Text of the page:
The razors loomed up at them faster and faster. It would take expert skill and dexterity — impossible now — to land on the tiny patches of flat rock between the scissor-edged ice spires. Mittens were shed, tangling as feared in each man’s risers and all but preventing control of the direction of the parachutes. Lloyd gauged the ice razors to be but twenty-five feet away.

The first two Sherpas intentionally hit a vertical rock outcropping, rather than be sliced by the waiting crystal blades. Their bodies withstood the impact but their faces were smashed and bloodied. Lonzing drifted helplessly toward Lloyd.

Lloyd looked down, completely unable to manipulate the chute. He was skimming — backward and much too fast — about five feet above alternating flat surfaces and areas studded with ice daggers. He felt sure that he would be decapitated or sliced open and die watching his exposed entrails freeze. Lloyd closed his eyes — and his legs — tightly.

“Uuuh!” Two sets of lungs lost their air as the Lloyd and Lonzing collided four feet up; abruptly ceasing lateral motion. They crashed through the surrounding ice formations, toppling, dazed and sprawling upon a boulder.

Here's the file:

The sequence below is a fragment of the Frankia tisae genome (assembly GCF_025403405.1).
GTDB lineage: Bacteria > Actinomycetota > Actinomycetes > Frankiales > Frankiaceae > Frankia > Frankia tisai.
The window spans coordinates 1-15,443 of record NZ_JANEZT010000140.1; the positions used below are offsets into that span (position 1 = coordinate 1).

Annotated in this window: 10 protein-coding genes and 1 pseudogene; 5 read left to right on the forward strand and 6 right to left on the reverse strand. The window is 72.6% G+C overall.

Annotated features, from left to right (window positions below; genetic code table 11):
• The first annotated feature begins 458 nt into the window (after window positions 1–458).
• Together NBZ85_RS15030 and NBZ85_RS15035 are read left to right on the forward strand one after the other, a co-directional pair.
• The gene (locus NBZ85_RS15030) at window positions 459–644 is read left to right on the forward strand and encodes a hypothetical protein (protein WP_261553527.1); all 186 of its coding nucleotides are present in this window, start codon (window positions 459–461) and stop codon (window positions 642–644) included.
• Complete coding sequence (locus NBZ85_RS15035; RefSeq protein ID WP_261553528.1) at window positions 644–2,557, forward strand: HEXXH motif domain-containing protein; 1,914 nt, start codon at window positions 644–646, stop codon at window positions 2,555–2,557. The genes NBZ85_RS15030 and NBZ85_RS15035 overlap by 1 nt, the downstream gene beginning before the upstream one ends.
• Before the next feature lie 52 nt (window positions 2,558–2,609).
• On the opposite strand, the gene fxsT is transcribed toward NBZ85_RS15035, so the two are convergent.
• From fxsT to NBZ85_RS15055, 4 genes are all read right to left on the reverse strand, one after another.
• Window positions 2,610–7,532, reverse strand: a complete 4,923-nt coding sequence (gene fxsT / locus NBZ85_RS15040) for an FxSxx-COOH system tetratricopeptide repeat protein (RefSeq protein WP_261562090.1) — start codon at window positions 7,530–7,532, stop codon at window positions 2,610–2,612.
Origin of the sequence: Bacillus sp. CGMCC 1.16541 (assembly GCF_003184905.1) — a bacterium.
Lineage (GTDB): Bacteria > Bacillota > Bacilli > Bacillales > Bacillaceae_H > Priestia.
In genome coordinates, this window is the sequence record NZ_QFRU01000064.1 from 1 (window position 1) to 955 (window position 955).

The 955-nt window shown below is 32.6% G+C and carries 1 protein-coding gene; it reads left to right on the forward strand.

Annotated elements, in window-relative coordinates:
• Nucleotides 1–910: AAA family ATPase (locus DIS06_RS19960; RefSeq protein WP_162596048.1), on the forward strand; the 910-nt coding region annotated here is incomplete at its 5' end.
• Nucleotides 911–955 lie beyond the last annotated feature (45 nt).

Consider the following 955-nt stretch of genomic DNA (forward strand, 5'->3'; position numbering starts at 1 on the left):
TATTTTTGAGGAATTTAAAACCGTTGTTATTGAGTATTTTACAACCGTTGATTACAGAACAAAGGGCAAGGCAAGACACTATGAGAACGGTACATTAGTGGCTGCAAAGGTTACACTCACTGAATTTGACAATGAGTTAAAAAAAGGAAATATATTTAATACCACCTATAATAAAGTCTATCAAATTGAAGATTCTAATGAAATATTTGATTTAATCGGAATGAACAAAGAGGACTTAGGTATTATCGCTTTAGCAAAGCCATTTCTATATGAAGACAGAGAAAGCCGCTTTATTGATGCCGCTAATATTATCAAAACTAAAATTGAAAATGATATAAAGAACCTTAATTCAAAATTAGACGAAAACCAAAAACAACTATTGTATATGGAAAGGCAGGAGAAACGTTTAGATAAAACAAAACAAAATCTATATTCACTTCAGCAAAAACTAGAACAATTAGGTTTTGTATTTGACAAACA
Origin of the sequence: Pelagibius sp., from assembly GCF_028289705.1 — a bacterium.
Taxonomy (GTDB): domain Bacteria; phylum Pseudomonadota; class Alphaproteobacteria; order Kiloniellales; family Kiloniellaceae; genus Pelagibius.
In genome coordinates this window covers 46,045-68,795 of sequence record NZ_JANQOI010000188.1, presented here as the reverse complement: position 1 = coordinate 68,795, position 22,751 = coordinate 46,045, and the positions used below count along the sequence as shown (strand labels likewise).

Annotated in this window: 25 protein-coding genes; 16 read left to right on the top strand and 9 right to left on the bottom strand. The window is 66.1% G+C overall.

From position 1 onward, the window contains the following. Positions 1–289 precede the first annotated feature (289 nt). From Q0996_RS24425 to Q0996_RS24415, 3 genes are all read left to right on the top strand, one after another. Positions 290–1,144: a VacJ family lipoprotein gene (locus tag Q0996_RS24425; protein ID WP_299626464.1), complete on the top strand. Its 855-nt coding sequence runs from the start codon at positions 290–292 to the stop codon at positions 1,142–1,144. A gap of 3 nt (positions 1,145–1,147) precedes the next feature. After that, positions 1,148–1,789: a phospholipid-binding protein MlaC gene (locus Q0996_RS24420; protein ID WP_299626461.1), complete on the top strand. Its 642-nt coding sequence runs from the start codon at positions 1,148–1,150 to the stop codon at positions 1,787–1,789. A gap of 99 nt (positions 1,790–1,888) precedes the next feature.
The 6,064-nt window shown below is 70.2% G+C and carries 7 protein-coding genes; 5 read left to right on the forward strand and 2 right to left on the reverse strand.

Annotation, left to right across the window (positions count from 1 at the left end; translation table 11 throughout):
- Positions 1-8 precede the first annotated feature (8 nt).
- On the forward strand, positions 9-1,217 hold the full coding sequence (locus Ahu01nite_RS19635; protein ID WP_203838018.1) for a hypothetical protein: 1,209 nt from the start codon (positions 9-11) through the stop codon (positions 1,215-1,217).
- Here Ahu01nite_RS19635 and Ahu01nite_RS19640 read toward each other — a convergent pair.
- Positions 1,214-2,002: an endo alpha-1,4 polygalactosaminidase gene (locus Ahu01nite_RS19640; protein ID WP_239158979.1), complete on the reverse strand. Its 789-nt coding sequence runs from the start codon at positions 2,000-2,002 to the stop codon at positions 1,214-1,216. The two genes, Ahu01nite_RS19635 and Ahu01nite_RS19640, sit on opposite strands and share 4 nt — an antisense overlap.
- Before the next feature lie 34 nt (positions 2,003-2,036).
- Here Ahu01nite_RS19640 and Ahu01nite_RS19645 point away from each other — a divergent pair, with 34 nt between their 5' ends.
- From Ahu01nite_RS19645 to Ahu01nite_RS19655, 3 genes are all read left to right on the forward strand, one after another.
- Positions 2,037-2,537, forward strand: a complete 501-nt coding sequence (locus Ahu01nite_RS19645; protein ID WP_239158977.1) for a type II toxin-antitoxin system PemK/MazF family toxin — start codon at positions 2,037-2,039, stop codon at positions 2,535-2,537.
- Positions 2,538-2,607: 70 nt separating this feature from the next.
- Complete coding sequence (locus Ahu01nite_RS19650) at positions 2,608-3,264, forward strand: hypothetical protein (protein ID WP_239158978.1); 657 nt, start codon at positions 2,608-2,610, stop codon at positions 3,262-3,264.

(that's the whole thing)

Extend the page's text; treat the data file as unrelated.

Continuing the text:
The Sherpa managed to rise and helped Lloyd to stand. Nursing their bruises and cuts, the team gathered, limping, moaning, and bleeding. But they were alive.

Lonzing saw Lloyd start to keel over fainting, and grabbed him.  He held him upright as the other Sherpas stripped off his wire-laced equipment harness. They set it on a boulder, not realizing that the camera was still transmitting and that it was facing the group.

Lloyd suddenly regained his senses with a pained and surprised expression. Ripping his clothes open he grabbed the ravenous primate, now right-side-up beneath his shirt, but it was to no avail. The baby yeti was enjoying a fruitless but vacuum-tight suck on Lloyd’s left nipple and a tight grip on the other. Hopping and hooting, Lloyd quickly fumbled through an interior jacket pocket and extracted a fortified milk pouch to protect both the newborn yeti’s life and his own smarting chest.

The video, which included footage of the baby yeti latched onto Lloyd’s chest, was broadcast worldwide the next morning. A week later, while meeting dignitaries and recovering his strength in London, Lloyd found that even the King of England could not avoid smirking.